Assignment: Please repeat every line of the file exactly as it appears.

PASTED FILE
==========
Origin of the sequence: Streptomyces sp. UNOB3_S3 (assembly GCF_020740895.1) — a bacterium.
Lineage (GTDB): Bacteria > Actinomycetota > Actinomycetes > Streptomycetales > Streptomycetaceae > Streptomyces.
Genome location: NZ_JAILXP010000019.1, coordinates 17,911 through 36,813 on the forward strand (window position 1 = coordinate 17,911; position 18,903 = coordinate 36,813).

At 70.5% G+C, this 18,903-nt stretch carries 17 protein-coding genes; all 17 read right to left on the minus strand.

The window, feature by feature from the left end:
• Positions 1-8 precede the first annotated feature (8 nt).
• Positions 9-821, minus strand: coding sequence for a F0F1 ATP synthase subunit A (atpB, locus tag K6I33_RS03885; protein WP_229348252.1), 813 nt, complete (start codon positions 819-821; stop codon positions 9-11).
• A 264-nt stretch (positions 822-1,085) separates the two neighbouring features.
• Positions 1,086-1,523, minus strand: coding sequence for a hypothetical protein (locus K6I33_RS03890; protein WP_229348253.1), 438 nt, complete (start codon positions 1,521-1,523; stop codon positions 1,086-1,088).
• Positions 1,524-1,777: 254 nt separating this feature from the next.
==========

Origin of the sequence: Streptomyces sp. UNOB3_S3 (assembly GCF_020740895.1) — a bacterium.
Lineage (GTDB): Bacteria > Actinomycetota > Actinomycetes > Streptomycetales > Streptomycetaceae > Streptomyces.
Genome location: NZ_JAILXP010000019.1, coordinates 17,911 through 36,813 on the forward strand (window position 1 = coordinate 17,911; position 18,903 = coordinate 36,813).

At 70.5% G+C, this 18,903-nt stretch carries 17 protein-coding genes; all 17 read right to left on the minus strand.

The window, feature by feature from the left end:
• Positions 1-8 precede the first annotated feature (8 nt).
• Positions 9-821, minus strand: coding sequence for a F0F1 ATP synthase subunit A (atpB, locus tag K6I33_RS03885; protein WP_229348252.1), 813 nt, complete (start codon positions 819-821; stop codon positions 9-11).
• A 264-nt stretch (positions 822-1,085) separates the two neighbouring features.
• Positions 1,086-1,523, minus strand: coding sequence for a hypothetical protein (locus K6I33_RS03890; protein WP_229348253.1), 438 nt, complete (start codon positions 1,521-1,523; stop codon positions 1,086-1,088).
• Positions 1,524-1,777: 254 nt separating this feature from the next.